Ground fault circuit interrupters (GFCI) is the only device designed specifically to protect people against electric shock in a home’s electrical system. Before the widespread use of GFCIs, an average of 800 people died annually in U.S. homes due to electrocution. Today, this number has dropped below 200. These devices are different than a electrical breaker or fuse. Breakers and fuses protect the wiring in a home and sometimes you. GFCIs monitor the electricity going into and out of the receptacle you are using. When it detects a difference, meaning a hazardous condition, they shutoff power to the receptacle immediately, preventing someone getting hurt.
New homes built (or remodeled) since 1971 have required them be installed in the kitchen. GFCIs have proved so successful over the years, they are now required in all areas of the home considered to be damp or possibly wet. New homes now require them in kitchens, bathrooms, laundry areas, garages, unfinished basements and exterior receptacles.
About 20% of the homes that I inspect do not have the proper GFCIs or not installed in all the right places. This poor coverage despite their low costs and proven safety record. People assume their wiring is safe, the appliances they purchase are safe, and electrical breakers are protecting them. This lack of understanding is dangerous, especially with children in the home.
If you do not know you have GFCI devices and installed in all of the right places, hire a home inspector to perform a safety inspection. It is not always obvious whether these devices setup in the home.
Is your home’s asphalt shingle roof protected from wind damage? Maybe, maybe not! Asphalt shingle roofs have a narrow space across the shingle where the nails are to be placed. This area is reinforced to help the nail hold down the shingles under high winds. If the nail is not placed in this narrow nailing band, the shingle can lift and tear off leaving the nail snuggly in-place on the roof. This is exactly what happened to me on a 4-years old home with top-of-the-line 30-year asphalt roof.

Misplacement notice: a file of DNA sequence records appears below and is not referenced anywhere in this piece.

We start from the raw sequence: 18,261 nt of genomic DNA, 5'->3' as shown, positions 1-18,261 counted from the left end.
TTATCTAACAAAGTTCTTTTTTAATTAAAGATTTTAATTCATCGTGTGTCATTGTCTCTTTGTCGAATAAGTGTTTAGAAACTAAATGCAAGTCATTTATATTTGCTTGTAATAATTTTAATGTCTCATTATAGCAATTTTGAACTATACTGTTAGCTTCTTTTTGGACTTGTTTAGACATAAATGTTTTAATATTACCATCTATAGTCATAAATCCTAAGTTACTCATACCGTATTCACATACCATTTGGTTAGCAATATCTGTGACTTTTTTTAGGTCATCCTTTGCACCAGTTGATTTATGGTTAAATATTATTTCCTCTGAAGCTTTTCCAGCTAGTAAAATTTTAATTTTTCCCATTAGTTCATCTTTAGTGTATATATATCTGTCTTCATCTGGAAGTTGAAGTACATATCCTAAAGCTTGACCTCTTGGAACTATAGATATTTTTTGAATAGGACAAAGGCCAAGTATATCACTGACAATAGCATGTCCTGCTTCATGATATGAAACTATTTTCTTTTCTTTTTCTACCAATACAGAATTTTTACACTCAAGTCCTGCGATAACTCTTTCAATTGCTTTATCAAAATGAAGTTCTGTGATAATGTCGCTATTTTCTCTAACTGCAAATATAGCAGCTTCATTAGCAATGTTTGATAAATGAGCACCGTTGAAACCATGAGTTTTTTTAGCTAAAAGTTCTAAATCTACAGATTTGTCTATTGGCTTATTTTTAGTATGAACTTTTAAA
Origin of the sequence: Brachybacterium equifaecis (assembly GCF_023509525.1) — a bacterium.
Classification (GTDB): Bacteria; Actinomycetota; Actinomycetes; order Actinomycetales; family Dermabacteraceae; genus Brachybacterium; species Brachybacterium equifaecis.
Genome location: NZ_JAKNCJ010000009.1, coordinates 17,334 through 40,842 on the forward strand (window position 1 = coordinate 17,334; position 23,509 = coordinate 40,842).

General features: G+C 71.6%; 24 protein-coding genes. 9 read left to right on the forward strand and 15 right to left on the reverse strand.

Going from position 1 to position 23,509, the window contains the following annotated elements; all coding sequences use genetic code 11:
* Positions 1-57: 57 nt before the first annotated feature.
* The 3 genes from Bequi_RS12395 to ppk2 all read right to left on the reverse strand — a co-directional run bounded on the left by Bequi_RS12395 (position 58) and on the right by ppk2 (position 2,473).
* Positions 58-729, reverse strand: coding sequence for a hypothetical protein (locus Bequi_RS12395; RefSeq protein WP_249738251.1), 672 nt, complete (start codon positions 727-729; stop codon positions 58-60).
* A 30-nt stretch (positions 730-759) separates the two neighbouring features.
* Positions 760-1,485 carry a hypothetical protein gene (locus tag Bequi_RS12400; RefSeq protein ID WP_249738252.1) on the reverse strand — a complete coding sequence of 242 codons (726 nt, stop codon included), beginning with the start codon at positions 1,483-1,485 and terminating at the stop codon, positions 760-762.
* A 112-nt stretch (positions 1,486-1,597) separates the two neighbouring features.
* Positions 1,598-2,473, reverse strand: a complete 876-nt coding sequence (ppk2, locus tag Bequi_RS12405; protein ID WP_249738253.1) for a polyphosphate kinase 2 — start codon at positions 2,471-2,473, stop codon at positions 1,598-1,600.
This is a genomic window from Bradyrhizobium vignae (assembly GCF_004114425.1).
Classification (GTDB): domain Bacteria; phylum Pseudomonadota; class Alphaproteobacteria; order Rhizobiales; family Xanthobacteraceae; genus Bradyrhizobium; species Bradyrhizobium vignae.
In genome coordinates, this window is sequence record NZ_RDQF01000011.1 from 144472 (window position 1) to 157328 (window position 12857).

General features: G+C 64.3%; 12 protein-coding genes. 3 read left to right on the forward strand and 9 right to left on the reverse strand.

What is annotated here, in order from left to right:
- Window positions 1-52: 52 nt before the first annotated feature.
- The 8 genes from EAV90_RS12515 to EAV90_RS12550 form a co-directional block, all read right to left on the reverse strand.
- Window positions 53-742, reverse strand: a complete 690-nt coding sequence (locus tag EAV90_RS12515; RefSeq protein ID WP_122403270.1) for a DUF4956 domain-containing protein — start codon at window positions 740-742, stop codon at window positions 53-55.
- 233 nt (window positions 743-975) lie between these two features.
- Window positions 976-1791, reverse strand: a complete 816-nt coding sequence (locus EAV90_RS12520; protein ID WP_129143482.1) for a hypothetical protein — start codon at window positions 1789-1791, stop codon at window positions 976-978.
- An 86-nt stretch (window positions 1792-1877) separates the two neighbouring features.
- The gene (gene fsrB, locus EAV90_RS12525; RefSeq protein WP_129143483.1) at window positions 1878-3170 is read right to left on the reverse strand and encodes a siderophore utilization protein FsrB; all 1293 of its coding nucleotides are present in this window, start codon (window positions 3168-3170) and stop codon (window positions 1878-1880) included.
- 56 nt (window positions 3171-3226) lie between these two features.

The first year we had a few shingles blow off the roof during a storm and instead of turning the damage in under my insurance, we hired a roofer to repair the area at a cost of about $500. Our deductible was $1,000. The third year, more shingles blew off the roof during a storm. Again, the missing shingles was an area about ten-foot diameter, so I called the roofer again for the repair and this time the cost was $1,500. We decided not to call the insurance company so they would not have a reason to raise our rate. The fourth year, we had a large area of shingles blow off the roof and this time, we contacted our insurance company, The Hartford. We quickly called the roofer to make the repair before another rain to prevent any water from leaking through the roof. The Hartford sent the insurance adjuster out to write-up the claim. We picked up shingles out of the yard and the adjuster showed me the nailing strip and only about half of the nails hit the nailing strip. The nailing strip was only about ½” wide. We received a letter in a few days from The Hartford declining any payment, “stating they do not cover poor workmanship”. I quickly requested another adjuster evaluate the damage and again, the same letter arrived, DENIED. I argued for days with the insurer about how we were supposed to know about the poor workmanship and escalated the issue up the chain within The Hartford. The final result was NO PAYOUT and we quickly changed insurance companies.
It is not easy to see whether asphalt shingles are nailed properly, because no nails are visible without removing other shingles. The entire roof had to be replaced the next year due to more wind damage. The home builder went out of business a year before and we had no where to turn but to pay for the new roof ourselves. As a home inspector, I see very few roofs nailed properly!
Chuck retired from an engineering management career to start a home inspection business